After dominating B grade last year, Aron Barclay has made the move to A grade for the 2018 Element Road Series.
The Midland Cycle Club rider will be racing the remainder of the Chidlow events and most of the rest of the series.
There are two metro races remaining for the series in Chidlow on 8 July and August 5, with the latter to also part of the National Junior Road Series for under 15s and 17s.
The element.asn.au caught up with Aron ahead of the final two races of the Chidlow Series for some tips as well as what it is like to move up A grade.
He speaks about the Chidlow course, some tips on how to ride it, the difference between A and B men as well as the race he enjoys most in the series.

Element: Tell us about the Chidlow course and some tips on how to ride it?

Aron: The course is hard and while it doesn’t have any pivotal moments (e.g. Pump Hill in Pemberton) on the course it does have climbs that slowly wear down the peloton which makes this a race of attrition that can be made worse by aggressive racing. The course also keeps you busy on the bike because you are either climbing, descending or turning corners/bends that means people can often forget about eating/drinking. My suggestion is to eat about 10 minutes before the climb starts so the food has a chance to be digested and gives you a ‘boost’ for the climb. If you struggle to remember to eat and drink, place something on the Garmin or handlebar to remind you to eat and drink.

E: With a race like this with hills, how do you manage your energy?

A: In a race like this I would always do my best to start the climb at the start of the peloton so you can ride a constant effort rather than at the back where you are more likely to be slowing up and speeding up costing you crucial energy. Also if you aren’t a very good climber starting at the front of a climb is even more crucial because than you can ‘sag’ the climb where you start at the front and drift towards the back of the peloton during the climb. This effectively means you can climb around 10 – 15 seconds slower than everyone else while remaining in touch with the peloton.

E: What do you like about the Chidlow course?

A: I like the whole course as it is well-balanced and it provides something for everyone. The climbs aren’t so steep that the sprinters get dropped quickly but are steep enough so that the climbers can make sprinters hurt and if raced aggressively enough drop the sprinters. This enables aggressive racing as the climbers try to break the sprinters and the sprinters try and hang in the bunch. In essence, it has something for everyone.

E: What other races are you looking forward to in the 2018 Element Road Series?

A: I am really looking forward to the York Cycling Festival on the first weekend of September as I think it offers something for everyone with the hill climb for the climbers, the road race for the hard men and the crit for the sprinters so whoever wins that weekend is probably one of the most well-rounded riders in WA and deserves the win.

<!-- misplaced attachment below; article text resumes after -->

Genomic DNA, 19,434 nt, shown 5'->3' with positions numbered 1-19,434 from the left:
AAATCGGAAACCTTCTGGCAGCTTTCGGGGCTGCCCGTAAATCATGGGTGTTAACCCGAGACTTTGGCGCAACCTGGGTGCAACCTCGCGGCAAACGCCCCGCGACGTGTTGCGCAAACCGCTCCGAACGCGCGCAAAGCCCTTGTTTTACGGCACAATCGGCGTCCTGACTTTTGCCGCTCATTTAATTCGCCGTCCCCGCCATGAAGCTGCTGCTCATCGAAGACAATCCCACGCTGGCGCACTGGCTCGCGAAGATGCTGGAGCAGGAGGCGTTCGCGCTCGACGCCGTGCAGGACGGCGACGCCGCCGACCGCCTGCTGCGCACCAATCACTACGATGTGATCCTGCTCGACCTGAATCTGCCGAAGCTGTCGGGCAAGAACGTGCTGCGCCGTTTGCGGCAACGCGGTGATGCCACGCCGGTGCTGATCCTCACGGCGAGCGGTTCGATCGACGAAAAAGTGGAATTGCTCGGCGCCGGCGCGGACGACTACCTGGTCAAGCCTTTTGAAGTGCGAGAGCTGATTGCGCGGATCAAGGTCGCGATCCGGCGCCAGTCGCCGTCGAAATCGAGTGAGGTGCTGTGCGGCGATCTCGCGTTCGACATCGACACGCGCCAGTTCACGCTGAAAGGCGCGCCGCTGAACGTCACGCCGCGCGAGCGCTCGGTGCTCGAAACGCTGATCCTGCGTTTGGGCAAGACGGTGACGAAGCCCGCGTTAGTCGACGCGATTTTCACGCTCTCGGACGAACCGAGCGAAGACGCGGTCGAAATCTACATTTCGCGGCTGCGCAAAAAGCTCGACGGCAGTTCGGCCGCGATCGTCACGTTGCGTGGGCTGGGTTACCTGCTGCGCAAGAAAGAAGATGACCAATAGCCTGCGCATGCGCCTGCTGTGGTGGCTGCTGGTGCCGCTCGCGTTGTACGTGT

E: After taking out B grade comprehensively last season, you have made the transition to A grade. How have you seen the move in the road races this season, have you had to do or change anything?

A: A grade and B grade are raced very differently. A graders tend to race more like the Europeans do. They let a break go up the road while a team/s or group of riders control the break and bring them back with 10 – 20km to go than the real racing starts. There is a lot of attacking which means being strong at the end of the race is crucial if you want to factor in A grade. In B grade there is generally a lot of attacking to get into the break at the start then it simmers down sometime with no break formed and then they race along for the majority of the race than a few small attacks towards the end that tend to not get very far as everyone is very nervous. Then it comes down to a bunch sprint. I learnt that I had to be more aware of the teams, as while there are no teams in B grade there are plenty of teams in A grade that use their numbers to influence the race. I had to change the way I raced in A grade as I had to be more patient and ‘read ‘ the race better and play of the team’s tactic so I can get a result.


E: For a rider looking to train or enter a race like Chidlow, what are your tips?

A: For riders who are just starting out my advice would be to find a good group ride where they push you along to get fitter but also assist with your group riding skills. I often see riders not winning or doing as well as they could not because they are not fit enough, but because they don’t know how to ride in a group effectively and save crucial energy. Club rides like Midland Cycle Club or South Perth Rouleurs run these sort of rides but a good bike shop will also run these rides. For riders who already have these basic group skills, I would recommend finding a local climb that is between 5-8 minutes long with 5 minutes rest between effort and do it 5 times. This is a good session as it mimics how long the climb will be and It also gives you just enough rest to recover from each effort while stressing the body enough to force improvements from the body.


The next event on the calendar is Chidlow II. Enter the race HERE

Header photo by Zac Williams, story photo by Cycliq.